All corporations have a pat response to charges the company did something wrong. They deny it. The heads of the manor tobacco companies, the so-called "seven dwarfs," denied nicotine was addictive during their testimony before Congress. Bill Gates denied all aspects of the government's antitrust case, including facts that were common knowledge within the industry. Bill Clinton will go down in history for the manner in which he looked into the camera and denied the truth about his relationship with a White House intern. Bush and Cheney followed form in denying that their tax cut favored the rich, would require the government to borrow against the social security reserves and require cuts in future spending. Corporations and government officials have a special phrase for this practice, "plausible deniability." On a close look the denials are anything but plausible.

Corporations are constantly running numbers and formulating budgets and projections. The numbers are never more cooked than when a private company is being taken public by a Wall Street investment-banking firm. The projections of future operations included in these offering memorandum are referred to as "pro forma." Past performance is also often restated to present a rosier picture. No one should be surprised that a number of the high-tech IPOs failed to meet their offering memorandum projections and their stock price tanked. Bush and Cheney utilized this corporate practice in formulating the 10-year projections associated with the promised tax cut and in selling their administration to the voters. Despite faltering revenue collections at the federal level, Bush and Cheney kept selling the same projections and kept pushing for a $1.6 trillion tax cut. Like any corporation with a good marketing department, the Bush administration sales pitch changes but the old tired product stays the same.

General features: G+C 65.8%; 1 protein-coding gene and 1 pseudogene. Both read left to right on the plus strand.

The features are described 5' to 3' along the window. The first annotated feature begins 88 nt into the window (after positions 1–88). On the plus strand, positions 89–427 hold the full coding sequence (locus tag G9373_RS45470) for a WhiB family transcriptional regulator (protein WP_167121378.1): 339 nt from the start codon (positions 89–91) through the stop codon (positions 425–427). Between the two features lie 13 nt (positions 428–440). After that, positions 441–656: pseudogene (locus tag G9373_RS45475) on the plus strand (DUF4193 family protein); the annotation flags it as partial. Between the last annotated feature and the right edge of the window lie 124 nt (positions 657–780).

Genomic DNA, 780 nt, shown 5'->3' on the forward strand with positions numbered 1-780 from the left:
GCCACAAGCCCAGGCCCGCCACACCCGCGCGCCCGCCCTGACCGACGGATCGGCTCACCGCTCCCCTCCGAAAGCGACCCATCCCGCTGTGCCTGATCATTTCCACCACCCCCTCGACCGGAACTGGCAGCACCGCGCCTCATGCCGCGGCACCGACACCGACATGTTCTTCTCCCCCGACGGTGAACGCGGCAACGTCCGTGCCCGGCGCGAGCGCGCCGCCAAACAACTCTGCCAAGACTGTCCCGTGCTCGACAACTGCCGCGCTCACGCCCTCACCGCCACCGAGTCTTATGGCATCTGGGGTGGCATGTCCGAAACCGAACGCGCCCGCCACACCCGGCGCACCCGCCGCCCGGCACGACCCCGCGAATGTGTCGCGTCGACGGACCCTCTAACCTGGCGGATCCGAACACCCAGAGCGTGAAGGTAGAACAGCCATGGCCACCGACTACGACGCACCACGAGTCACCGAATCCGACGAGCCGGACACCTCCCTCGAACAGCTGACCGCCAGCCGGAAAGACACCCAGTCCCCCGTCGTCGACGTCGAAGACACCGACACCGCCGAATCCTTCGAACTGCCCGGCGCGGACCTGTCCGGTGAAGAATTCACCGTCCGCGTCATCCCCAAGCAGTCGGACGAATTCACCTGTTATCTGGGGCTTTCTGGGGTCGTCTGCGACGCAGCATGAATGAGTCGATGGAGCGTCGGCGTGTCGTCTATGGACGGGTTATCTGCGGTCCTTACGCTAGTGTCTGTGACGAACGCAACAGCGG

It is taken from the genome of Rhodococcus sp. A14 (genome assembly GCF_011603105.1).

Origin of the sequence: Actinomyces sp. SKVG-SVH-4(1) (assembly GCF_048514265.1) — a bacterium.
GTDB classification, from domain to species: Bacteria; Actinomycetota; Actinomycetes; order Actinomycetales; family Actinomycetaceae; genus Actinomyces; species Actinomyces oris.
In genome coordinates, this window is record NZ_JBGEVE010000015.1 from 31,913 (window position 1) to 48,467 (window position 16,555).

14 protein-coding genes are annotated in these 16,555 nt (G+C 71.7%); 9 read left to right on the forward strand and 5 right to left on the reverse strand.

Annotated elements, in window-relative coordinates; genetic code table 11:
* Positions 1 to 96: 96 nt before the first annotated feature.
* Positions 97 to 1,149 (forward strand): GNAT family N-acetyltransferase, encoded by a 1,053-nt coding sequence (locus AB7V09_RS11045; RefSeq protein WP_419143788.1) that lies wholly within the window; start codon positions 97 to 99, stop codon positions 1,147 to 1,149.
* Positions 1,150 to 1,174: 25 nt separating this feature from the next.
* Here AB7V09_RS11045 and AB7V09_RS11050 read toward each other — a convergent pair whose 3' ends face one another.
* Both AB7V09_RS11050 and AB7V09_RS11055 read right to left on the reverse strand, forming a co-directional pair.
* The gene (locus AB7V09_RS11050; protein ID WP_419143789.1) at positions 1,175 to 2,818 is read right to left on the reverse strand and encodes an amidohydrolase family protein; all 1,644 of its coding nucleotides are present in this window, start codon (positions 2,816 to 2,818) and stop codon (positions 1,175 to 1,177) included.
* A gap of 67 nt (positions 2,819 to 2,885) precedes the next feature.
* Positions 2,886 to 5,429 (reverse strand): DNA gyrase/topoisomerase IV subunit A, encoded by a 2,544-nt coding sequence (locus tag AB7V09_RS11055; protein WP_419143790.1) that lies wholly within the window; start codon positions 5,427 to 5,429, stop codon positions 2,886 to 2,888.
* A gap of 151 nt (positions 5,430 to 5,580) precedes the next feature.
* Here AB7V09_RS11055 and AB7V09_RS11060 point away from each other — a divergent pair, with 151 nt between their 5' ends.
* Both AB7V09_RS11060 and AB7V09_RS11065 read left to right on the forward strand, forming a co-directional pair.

Corporations are judged based on the Return on Investment (ROI) they provide their shareholders. Investors look at after-tax benefits to assess the performance of their investment. Those benefits include both short-term (dividends) and long-term (capital appreciation) components. The short-term benefits are realized (tangible benefits are received). The long-term benefits are monitored but are unrealized (benefits have accrued but have not been received). How would most Americans answer the question: "Are you better off today than you were 8 months ago?"

Mr. Bush and Mr. Cheney have created a monster for themselves and for Republicans running for Congress in 2002. Unlike the entrenched management in America's worst run companies, our elected officials are subject to the referendum of a democratic vote that can't be thwarted by a Board of Directors friendly to management. (Well, that used to be true until the United States Supreme Court stepped into the presidential election in December of 2000.) Voters have the chance to assess the performances of Mr. Bush and Mr. Cheney in their corporate endeavor. Accordingly, voters should throw congressional Republicans out of office next year along with Bush and Cheney in 2004.